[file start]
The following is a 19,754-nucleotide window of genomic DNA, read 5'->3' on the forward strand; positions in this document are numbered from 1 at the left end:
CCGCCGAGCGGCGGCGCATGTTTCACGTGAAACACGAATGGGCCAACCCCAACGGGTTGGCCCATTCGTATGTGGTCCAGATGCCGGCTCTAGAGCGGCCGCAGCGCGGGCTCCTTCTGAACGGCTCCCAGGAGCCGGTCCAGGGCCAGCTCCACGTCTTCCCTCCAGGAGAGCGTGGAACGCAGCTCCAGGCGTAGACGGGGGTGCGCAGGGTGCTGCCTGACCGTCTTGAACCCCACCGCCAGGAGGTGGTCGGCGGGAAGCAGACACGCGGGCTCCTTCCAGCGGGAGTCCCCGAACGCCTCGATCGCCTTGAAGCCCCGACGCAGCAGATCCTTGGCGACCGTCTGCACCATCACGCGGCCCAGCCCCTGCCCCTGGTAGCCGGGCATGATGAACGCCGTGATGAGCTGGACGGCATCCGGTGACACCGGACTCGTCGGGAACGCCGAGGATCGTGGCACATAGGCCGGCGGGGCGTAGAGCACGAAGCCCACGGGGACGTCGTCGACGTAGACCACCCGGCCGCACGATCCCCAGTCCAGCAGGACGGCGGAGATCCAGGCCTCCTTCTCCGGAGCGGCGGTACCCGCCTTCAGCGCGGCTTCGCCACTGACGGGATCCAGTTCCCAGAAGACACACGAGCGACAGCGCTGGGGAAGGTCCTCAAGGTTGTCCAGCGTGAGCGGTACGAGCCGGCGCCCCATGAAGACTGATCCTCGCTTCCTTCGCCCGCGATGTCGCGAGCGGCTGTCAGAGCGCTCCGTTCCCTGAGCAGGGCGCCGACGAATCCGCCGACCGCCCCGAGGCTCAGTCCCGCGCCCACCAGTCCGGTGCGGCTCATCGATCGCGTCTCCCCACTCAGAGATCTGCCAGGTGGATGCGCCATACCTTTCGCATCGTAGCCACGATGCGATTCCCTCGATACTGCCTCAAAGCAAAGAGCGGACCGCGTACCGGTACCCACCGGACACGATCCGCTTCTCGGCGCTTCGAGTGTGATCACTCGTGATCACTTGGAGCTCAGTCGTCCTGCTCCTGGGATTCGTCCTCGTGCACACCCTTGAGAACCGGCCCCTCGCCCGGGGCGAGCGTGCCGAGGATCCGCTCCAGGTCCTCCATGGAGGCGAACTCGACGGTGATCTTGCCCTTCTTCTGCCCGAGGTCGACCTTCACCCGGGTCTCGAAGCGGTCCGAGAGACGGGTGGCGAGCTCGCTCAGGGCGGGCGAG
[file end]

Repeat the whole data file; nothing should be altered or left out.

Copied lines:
The following is a 19,754-nucleotide window of genomic DNA, read 5'->3' on the forward strand; positions in this document are numbered from 1 at the left end:
CCGCCGAGCGGCGGCGCATGTTTCACGTGAAACACGAATGGGCCAACCCCAACGGGTTGGCCCATTCGTATGTGGTCCAGATGCCGGCTCTAGAGCGGCCGCAGCGCGGGCTCCTTCTGAACGGCTCCCAGGAGCCGGTCCAGGGCCAGCTCCACGTCTTCCCTCCAGGAGAGCGTGGAACGCAGCTCCAGGCGTAGACGGGGGTGCGCAGGGTGCTGCCTGACCGTCTTGAACCCCACCGCCAGGAGGTGGTCGGCGGGAAGCAGACACGCGGGCTCCTTCCAGCGGGAGTCCCCGAACGCCTCGATCGCCTTGAAGCCCCGACGCAGCAGATCCTTGGCGACCGTCTGCACCATCACGCGGCCCAGCCCCTGCCCCTGGTAGCCGGGCATGATGAACGCCGTGATGAGCTGGACGGCATCCGGTGACACCGGACTCGTCGGGAACGCCGAGGATCGTGGCACATAGGCCGGCGGGGCGTAGAGCACGAAGCCCACGGGGACGTCGTCGACGTAGACCACCCGGCCGCACGATCCCCAGTCCAGCAGGACGGCGGAGATCCAGGCCTCCTTCTCCGGAGCGGCGGTACCCGCCTTCAGCGCGGCTTCGCCACTGACGGGATCCAGTTCCCAGAAGACACACGAGCGACAGCGCTGGGGAAGGTCCTCAAGGTTGTCCAGCGTGAGCGGTACGAGCCGGCGCCCCATGAAGACTGATCCTCGCTTCCTTCGCCCGCGATGTCGCGAGCGGCTGTCAGAGCGCTCCGTTCCCTGAGCAGGGCGCCGACGAATCCGCCGACCGCCCCGAGGCTCAGTCCCGCGCCCACCAGTCCGGTGCGGCTCATCGATCGCGTCTCCCCACTCAGAGATCTGCCAGGTGGATGCGCCATACCTTTCGCATCGTAGCCACGATGCGATTCCCTCGATACTGCCTCAAAGCAAAGAGCGGACCGCGTACCGGTACCCACCGGACACGATCCGCTTCTCGGCGCTTCGAGTGTGATCACTCGTGATCACTTGGAGCTCAGTCGTCCTGCTCCTGGGATTCGTCCTCGTGCACACCCTTGAGAACCGGCCCCTCGCCCGGGGCGAGCGTGCCGAGGATCCGCTCCAGGTCCTCCATGGAGGCGAACTCGACGGTGATCTTGCCCTTCTTCTGCCCGAGGTCGACCTTCACCCGGGTCTCGAAGCGGTCCGAGAGACGGGTGGCGAGCTCGCTCAGGGCGGGCGAG